Explaining what my job is can be a challenge for two reasons. Firstly, payments can seem quite straight forward from the outside, and as a result people don’t always understand what exactly a payment service provider like Adyen does. The second reason is that people are often inclined to imagine you sitting in a call center with one of those typical headsets when you mention you’re in a technical support team. I’m happy to report that couldn’t be further from the truth.
What do we really do?
There’s a lot going on behind the scenes whenever you click “pay”. It’s my job to understand everything that happens in the background. This means knowing everything there is to know about how our own platform and products work, but also understanding everything that happens outside of our platform to make a payment work. With this knowledge, we then help our merchant’s technical teams integrate with our platform to accept payments.
Practically, this means that merchants will reach out with questions about how to take payments for the first time, how to use different types of integrations, how to make payments using stored payment details, how to improve their authorization rate, how strong customer authentication works, which local payment methods are available, how to use our risk engine, how acquiring connections work, and the list goes on. They might reach out about integrating for the first time, but also about how to optimise an integration that’s been up and running for years. To provide some more context, let’s take look at some examples:
After clicking “Pay” while using your credit card, you might be redirected to your own bank’s page to perform additional authorization. This is known as 3D Secure authentication, a form of SCA (Strong Customer Authentication). A successful 3D Secure transaction requires communication between the merchant, your own bank, a card scheme and Adyen. Merchants might wonder how they should handle the redirection, which fields to include in their payment request, why 3D Secure was triggered for a certain transaction, in which cases the customer’s bank bears the risk of a chargeback, or even about when regulation enforcing SCA will come into effect.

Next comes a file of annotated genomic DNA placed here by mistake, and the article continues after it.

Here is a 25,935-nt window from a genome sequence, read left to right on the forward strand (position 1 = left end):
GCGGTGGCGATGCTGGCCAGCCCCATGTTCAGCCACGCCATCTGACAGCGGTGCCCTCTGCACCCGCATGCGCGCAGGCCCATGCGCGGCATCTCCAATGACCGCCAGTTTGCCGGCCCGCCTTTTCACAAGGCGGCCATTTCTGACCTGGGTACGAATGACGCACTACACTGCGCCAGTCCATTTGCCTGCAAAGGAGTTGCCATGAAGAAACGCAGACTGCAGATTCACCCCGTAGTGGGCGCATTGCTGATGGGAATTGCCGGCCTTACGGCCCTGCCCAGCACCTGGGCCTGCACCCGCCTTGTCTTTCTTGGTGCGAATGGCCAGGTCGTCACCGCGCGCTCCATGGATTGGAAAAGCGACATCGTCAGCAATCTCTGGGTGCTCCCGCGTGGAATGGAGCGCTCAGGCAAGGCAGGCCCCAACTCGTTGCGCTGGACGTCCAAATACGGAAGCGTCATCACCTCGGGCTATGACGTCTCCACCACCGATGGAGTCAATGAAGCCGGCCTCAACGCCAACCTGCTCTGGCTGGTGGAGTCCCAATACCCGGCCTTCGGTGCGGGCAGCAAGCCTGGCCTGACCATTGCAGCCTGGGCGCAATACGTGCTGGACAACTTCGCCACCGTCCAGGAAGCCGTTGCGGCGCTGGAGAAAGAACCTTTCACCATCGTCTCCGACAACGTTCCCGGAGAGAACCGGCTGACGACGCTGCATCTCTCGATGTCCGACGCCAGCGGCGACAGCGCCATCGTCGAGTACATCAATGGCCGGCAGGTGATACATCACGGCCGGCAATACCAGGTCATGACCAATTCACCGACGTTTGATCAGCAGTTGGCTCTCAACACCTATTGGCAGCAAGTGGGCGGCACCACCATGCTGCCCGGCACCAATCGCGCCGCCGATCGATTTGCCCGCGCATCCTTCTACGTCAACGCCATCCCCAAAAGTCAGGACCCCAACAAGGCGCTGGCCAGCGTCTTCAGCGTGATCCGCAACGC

Another example: when you first start a new subscription, you’ll be typing in your card details yourself. For every payment that follows, though, you won’t actually be present to enter them. In those cases, the payment can be made with your stored payment details, also known as tokenized details. Merchants can have questions about how to send in a payment request that ensures that payment details are stored, how to use stored payments details to make a recurring transaction, or how to ensure that they’re always using the latest available details.
These are just two examples, but it shows that there are a lot of different questions we might receive, and it’s my job to be able to answer all of them.
And why do I enjoy it so much?
A large part of my job is essentially to solve puzzles. Merchants will often only reach out when they’ve already exhausted their own ideas and don’t know what to do next. Many questions have more than one possible answer, any many issues can be caused by multiple different things. Of course, the more common questions or issues become familiar, but the real challenge is with cases that we also haven’t seen before and for which we have to start our research at zero. Everyone knows the feeling of finally connecting the dots after you’ve been breaking your head over something for hours. Being able to experience that during work is definitely a nice perk.
Besides solving puzzles, the fact that we spend a lot of our time speaking directly to the development teams of our merchants means we can spot trends. If certain questions come up multiple times a week, there’s a good chance we can improve the information we provide in our documentation or change the way our products work (or, unfortunately, that we’ve introduced a bug in our release). On top of that, by working with them on a daily basis, we become deeply familiar with all of our products, features, integrations and external connections. As a result, we’re in the perfect position to suggest improvements for both our products and documentation. To do this, we work closely with our product teams and technical writers. It’s really nice to be able to follow the process of improvements, from suggesting an improvement, to speaking with developers about the specifications, and finally to seeing it released.
Ultimately, the combination of solving merchant’s operational issues and helping to structurally improve our products and documentation is what makes me really enjoy what I do. We’re not endlessly solving problems and answering questions, but we’re looking for ways to make sure that the same question doesn’t arise again. We do this by improving our documentation to ensure that merchants can do more independently, and by improving our platform where necessary with our product teams. It’s difficult to squeeze everything we do into a couple minutes of reading, but hopefully this gives some insight into what I do every day. One year has flown by, and I’m looking forward to what’s next!
P.S. We’re always looking for more people to solve puzzles and improve our platform with us. If you’re interested, be sure to take a look here or send me a message.